Zoom in on the young stellar object IRAS 13481-6124, covering spatial scales spanning more than five orders of magnitude. (a) In Spitzer/IR Array Camera (IRAC) images, we detect two bow-shock structures, indicating a collimated outflow. NE: Northeast. SW: Southwest. AU: Astronomical unit (the distance from the earth to the sun). (Note that 3′ is an angular scale, representing 3 arcminutes.) (b) The outflow is also detected in carbon monoxide (12
CO) molecular-line emission using the Atacama Pathfinder Experiment (APEX)/Swedish Heterodyne Facility Instrument (SHFI), on scales of a few 10,000AU. (30′′ refers to 30 arcseconds.) (c) Applying our image-reconstruction algorithm to Very Large Telescope Interferometer (VLTI)/Astronomical Multi-Beam Combiner (AMBER) data, we reconstructed a model-independent aperture-synthesis image of IRAS 13481-6124. The image reveals an elongated structure that is oriented perpendicular to the outflow direction (successive contours decrease from the peak intensity by factors of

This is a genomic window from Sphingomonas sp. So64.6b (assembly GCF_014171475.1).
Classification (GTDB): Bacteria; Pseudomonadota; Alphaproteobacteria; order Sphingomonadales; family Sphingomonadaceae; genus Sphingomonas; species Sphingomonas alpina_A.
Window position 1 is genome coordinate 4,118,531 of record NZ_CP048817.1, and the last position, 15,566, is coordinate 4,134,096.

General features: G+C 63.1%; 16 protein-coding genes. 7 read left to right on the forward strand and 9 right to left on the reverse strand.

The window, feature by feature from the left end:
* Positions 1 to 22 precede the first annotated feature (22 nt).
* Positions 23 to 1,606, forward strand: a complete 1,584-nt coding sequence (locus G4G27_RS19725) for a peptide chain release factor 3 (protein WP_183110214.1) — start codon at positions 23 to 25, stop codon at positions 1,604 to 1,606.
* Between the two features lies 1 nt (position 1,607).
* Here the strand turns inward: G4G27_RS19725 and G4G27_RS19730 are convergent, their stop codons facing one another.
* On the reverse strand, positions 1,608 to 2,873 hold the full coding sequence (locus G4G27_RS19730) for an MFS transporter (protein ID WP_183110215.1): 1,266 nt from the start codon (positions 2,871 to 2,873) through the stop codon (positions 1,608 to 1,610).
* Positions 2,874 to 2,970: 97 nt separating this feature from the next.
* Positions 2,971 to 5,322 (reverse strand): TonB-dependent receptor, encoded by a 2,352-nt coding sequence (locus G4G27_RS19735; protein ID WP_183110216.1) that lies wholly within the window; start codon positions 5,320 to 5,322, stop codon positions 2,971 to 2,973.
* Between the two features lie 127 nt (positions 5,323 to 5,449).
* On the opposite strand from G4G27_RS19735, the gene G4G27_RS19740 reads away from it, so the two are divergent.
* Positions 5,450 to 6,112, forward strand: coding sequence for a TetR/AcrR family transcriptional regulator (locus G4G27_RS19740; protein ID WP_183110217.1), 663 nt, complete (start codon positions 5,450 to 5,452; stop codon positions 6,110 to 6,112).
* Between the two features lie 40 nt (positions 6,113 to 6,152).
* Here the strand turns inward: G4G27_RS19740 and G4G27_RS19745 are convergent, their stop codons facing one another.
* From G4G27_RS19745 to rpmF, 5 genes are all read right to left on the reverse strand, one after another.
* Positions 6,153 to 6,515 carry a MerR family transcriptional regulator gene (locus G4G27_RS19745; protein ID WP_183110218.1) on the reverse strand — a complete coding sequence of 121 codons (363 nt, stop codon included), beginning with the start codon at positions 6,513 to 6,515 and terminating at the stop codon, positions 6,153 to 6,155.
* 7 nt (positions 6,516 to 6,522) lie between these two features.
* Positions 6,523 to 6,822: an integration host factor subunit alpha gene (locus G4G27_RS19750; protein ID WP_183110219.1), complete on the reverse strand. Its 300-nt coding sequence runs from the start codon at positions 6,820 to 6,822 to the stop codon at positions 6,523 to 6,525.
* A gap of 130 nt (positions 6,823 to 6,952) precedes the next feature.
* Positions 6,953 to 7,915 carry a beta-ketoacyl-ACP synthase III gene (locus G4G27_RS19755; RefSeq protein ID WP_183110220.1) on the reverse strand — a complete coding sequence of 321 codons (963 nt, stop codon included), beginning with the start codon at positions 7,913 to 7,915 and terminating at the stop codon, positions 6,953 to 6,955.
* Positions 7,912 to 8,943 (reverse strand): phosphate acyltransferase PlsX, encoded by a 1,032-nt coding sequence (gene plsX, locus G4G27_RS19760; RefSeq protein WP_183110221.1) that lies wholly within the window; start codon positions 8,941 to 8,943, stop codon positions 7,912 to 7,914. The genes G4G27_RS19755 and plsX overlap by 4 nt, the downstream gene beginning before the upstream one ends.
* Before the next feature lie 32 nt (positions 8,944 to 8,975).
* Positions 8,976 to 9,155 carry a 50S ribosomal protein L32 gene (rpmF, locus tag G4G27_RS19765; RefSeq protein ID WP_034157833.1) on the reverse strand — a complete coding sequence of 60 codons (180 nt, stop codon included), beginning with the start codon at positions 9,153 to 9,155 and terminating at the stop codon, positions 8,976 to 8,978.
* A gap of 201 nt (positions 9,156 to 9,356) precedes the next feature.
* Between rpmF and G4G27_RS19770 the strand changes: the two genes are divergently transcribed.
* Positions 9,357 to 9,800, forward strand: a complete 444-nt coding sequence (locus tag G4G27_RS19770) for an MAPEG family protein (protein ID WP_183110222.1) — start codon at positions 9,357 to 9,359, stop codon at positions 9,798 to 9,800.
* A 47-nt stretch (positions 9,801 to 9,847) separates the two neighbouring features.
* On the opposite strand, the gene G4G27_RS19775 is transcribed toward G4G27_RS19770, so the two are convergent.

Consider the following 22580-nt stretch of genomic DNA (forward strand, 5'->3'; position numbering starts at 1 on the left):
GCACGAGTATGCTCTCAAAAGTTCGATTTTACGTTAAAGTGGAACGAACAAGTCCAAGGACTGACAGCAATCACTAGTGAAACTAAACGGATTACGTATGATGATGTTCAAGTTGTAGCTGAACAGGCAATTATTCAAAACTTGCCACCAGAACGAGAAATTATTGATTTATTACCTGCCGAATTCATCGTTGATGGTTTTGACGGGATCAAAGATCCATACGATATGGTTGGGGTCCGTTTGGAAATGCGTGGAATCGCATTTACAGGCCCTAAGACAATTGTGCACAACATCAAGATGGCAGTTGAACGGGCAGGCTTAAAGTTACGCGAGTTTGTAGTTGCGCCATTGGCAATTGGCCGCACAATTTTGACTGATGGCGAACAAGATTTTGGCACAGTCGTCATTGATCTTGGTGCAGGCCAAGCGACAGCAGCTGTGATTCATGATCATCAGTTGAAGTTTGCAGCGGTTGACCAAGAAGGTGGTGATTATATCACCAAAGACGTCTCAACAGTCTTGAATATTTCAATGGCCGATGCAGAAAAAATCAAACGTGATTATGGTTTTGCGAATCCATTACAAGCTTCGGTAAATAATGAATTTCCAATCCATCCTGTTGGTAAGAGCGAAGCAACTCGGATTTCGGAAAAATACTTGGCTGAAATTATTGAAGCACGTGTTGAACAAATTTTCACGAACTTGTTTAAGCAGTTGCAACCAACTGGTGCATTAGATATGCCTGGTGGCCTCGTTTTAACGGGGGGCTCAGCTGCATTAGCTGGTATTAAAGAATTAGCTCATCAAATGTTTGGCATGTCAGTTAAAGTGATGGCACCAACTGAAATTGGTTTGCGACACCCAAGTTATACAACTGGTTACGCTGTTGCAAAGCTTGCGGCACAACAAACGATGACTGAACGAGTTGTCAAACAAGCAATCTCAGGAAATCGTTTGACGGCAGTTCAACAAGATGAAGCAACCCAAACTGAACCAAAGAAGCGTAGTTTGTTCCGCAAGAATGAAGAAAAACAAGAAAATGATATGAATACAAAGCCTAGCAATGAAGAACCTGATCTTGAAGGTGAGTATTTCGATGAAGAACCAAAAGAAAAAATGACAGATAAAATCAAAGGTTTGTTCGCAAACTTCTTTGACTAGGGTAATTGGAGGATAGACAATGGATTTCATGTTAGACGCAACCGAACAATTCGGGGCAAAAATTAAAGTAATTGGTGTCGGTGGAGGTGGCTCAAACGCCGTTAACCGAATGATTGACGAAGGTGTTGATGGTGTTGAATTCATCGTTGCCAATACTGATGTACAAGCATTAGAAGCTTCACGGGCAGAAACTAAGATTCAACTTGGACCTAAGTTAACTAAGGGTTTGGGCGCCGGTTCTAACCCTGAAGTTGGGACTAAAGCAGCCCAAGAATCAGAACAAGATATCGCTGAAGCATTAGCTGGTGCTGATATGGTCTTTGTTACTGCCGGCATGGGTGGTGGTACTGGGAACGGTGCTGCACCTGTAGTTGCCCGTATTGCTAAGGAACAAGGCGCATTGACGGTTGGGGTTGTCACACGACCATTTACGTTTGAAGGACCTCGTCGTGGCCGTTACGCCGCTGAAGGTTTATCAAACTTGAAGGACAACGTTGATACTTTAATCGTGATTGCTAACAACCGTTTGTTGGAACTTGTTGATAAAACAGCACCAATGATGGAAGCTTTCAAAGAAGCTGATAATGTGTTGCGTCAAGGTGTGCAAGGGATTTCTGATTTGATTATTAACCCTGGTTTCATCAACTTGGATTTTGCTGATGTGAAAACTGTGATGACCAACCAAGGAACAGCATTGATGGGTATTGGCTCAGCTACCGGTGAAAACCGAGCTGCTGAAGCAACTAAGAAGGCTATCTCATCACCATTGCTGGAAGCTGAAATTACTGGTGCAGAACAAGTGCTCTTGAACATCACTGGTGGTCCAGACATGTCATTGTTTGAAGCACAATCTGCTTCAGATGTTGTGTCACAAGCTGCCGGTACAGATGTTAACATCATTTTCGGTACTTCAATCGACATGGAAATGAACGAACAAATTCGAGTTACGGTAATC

). SED: Spectral-energy distribution. (d) Elongation of the compact-emission component, determined with our temperature-gradient disk model.
To further characterize the structure, we employed model-fitting techniques that show that the disk size increases toward longer wavelengths, thus providing evidence for a temperature gradient within the disk. In addition, the model suggests that the disk is free of dust inside a radius of ~6AU, indicating a dust-free inner hole comparable to the holes observed in irradiated disks around low-mass YSOs.